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Fall Color from Outer Space

Fall color came on strong earlier this month, and NASA's Earth-observing Terra and

Fall color came on strong earlier this month, and NASA's Earth-observing  Terra and Aqua satellites captured it from 438 miles (705 km) up. These photos were taken last Sunday and Monday, October 11-12 over the Great Lakes and eastern United States and Canada. I thought the Minnesota region blazed with orange and red until seeing northern Wisconsin and Michigan in this image. Wow!

Fall Color 2015 NASA Anno
Wider view showing several of the Great Lakes, Wisconsin, Michigan and part of Ontario. Click for a giant version. Credit: NASA images by Jeff Schmaltz, LANCE/EOSDIS Rapid Response

I searched for a photo taken a week later to compare but alas couldn't find one. Much of the fall color has faded for us; I'm guessing Michigan looks browner now as well.

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Fall leaf color bKing_S
With chlorophyll out of the way, carotenes and anthrocyanins come to the fore in this northern red oak leaf. Oddly enough, chlorophyll is an unstable molecule that has to be continually regenerated by the plant. With the necessary sunlight and warmth, it breaks down. Credit: Bob King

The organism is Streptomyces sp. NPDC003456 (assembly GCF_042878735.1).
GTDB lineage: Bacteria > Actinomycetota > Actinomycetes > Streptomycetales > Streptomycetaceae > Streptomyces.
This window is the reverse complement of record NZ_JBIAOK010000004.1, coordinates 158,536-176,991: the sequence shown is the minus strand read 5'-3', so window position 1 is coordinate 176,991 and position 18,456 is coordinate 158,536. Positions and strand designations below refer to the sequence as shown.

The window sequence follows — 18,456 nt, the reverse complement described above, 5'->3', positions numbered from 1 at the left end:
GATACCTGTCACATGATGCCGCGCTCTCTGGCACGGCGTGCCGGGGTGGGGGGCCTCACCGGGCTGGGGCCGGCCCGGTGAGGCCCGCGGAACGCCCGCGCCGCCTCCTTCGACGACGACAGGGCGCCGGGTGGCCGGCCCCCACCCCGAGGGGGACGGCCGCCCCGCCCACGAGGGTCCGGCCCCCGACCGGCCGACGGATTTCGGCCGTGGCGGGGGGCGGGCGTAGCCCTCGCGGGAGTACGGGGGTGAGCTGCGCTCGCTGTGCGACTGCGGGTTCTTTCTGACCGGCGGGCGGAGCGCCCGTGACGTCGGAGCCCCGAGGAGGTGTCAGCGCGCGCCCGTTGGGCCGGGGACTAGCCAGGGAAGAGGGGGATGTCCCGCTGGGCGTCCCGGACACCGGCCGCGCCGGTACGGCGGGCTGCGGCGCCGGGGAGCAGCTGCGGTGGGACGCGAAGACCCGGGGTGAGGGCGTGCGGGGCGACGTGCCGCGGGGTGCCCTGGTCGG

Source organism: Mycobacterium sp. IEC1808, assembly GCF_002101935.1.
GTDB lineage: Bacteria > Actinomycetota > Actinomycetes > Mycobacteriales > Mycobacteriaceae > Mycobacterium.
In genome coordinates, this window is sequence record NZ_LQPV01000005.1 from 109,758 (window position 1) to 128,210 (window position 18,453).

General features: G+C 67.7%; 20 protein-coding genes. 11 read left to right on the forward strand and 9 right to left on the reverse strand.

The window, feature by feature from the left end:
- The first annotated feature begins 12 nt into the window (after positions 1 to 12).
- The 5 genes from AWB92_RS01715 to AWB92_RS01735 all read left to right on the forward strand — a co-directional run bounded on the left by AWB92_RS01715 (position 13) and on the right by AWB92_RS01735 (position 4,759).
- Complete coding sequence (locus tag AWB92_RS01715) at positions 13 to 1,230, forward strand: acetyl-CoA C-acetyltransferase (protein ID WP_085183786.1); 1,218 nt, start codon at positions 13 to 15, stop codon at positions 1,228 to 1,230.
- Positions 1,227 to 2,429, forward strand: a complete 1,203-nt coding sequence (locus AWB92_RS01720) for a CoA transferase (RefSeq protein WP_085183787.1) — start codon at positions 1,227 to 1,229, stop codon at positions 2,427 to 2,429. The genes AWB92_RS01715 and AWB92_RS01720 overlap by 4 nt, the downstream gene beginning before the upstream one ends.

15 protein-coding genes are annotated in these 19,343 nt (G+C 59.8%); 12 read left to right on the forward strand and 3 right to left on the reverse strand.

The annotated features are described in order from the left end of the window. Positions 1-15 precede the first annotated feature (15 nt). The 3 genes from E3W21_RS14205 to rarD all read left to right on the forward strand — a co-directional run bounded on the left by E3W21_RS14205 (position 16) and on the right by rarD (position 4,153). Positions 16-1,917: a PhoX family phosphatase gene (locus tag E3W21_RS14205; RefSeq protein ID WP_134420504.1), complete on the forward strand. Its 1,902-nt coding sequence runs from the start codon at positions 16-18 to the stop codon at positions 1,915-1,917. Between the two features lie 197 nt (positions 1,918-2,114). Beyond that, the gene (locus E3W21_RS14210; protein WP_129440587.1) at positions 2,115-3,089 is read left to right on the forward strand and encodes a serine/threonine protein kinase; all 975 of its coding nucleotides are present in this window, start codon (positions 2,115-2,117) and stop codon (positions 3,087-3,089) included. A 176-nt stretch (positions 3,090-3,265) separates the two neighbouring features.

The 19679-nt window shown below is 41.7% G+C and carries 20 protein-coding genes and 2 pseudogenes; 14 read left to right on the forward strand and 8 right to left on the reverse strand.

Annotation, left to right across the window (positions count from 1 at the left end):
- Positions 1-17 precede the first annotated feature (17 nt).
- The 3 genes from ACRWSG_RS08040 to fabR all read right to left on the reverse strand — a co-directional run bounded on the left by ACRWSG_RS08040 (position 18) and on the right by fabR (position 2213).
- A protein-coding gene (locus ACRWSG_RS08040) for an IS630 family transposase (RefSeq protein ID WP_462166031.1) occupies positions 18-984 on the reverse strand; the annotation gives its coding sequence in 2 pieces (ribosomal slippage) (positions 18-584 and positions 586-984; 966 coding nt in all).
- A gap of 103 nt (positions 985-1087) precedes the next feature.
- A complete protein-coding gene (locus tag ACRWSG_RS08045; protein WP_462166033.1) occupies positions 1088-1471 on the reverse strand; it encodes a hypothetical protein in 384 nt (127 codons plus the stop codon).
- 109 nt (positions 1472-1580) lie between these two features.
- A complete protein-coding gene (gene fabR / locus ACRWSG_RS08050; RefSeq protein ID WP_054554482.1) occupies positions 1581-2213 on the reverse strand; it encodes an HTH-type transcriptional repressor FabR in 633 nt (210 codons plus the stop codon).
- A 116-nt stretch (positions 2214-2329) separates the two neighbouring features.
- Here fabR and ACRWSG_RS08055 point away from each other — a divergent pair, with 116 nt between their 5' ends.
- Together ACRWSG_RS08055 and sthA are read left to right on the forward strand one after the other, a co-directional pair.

Fall color generally peaks around mid-October with falling temperatures and decreased sunshine, causing the breakdown of the green chlorophyll pigment in leaf cells. With the green gone, other pigments reveal themselves  such as carotene, responsible for the yellows we see, and the anthrocyanins that create the spectacular reds.

Peak color dates varies depending on your latitude — the further north you live, the shorter the daylight hours and the colder the temperatures — both factors that tell the trees winter's on its way. Striking fall colors were already obvious in chilly eastern Siberia as early as September 9 .  Max color sometimes doesn't reach the south until in mid-November. Elevation matters too, with fall color generally starting sooner at colder, higher altitudes.

As we're all aware, some years show more spectacular colors than others. According to NASA's Earth Observatory site , the weather before and during the transition plays a large role in color intensity. Brightest colors occur when dry, sunny days are followed by cool, dry nights.

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I hope you had clear skies earlier this morning to see the fine pairing of Mars and Jupiter with Venus on the sidelines. I was surprised by a dim but wildly-flaming aurora that blew up across the northern sky nearly to the zenith. It shot about so fast it looked explosive. The NOAA forecast calls for a minor G1 storm tonight, so be on the lookout.

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